I use big (18"x 24") pads of decent drawing paper (Borden & Riley Vellum) to test colors and textures when I'm making paintings. I used to feel a bit guilty about 'wasting' decent paper that way, but it is a key part of my painting process, so I carry on.
One day, trying to solve a compositional problem, I cut a shape from my test paper and taped it to a painting to see how it worked instead of the shape I had painted there. This way of trying new compositions without making permanent changes on paintings' surfaces was fun! AND the more I looked at the energy and incidental force and flow of the marks on those papers, the more I liked them.
So I began to use them in my illustrations. Here, in a recent illustration for Walter Magazine...
the oyster shell was cut from one of my test papers. I added a little more directional movement to the shapes... and voilà.
I've fallen in love with the idea of using cut paper (as below)
Clearly, the painted shapes in my Iceland paintings are related in some way to these paper shapes. Though which came first? It's the old chicken and the egg conundrum.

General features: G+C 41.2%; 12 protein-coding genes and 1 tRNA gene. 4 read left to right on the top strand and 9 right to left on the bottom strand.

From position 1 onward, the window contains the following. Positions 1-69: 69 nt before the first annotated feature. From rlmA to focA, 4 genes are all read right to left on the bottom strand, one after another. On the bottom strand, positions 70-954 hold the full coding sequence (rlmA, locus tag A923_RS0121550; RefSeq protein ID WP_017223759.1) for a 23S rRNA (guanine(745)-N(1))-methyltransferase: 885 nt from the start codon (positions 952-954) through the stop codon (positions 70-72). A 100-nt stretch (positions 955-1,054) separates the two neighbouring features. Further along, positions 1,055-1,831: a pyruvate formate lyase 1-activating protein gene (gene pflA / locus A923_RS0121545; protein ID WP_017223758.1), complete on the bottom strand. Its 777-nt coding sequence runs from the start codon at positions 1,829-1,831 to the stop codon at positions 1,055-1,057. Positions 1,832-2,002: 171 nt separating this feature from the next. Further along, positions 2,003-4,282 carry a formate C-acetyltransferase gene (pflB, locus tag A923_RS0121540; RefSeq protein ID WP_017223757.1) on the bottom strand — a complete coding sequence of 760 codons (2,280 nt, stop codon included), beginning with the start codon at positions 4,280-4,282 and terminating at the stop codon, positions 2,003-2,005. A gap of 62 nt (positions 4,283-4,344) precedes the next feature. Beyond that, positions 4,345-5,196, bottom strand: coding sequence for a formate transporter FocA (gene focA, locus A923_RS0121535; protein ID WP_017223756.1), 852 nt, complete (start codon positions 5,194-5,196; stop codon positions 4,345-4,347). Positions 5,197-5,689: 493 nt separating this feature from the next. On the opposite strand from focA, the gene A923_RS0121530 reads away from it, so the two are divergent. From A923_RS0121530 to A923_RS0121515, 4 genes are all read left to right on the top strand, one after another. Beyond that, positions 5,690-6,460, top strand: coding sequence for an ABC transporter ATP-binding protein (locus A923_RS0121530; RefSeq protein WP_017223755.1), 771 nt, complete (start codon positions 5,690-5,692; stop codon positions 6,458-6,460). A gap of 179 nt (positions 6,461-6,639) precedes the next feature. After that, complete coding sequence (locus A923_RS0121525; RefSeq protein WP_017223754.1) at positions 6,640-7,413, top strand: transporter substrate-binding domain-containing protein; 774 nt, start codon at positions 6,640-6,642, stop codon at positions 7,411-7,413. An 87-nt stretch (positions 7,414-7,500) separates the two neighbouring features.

So where does Norway fit in? In a few days, I'll be there and I'll be sketching. And I'll have some loose sheets of paper already painted on, in the colors and textures I know are what I see when I'm in Norway. As here, a glimpse of just some of these colors and these textures, in a sketch from a couple of years ago:
And in Norway, looking at that icy and snowy fabulousness and trying my best to capture SOMETHING of it, I will, among other techniques, cut shapes from these papers, as the spirit moves me ----and paste them into my sketchbook and draw and paint on and around them. And it will be fun!
Lots of people work with cut paper in their sketches and paintings.
I'm doing nothing new. Just new to me.
I can't wait. Rocks, paper, scissors, Norway... here I come!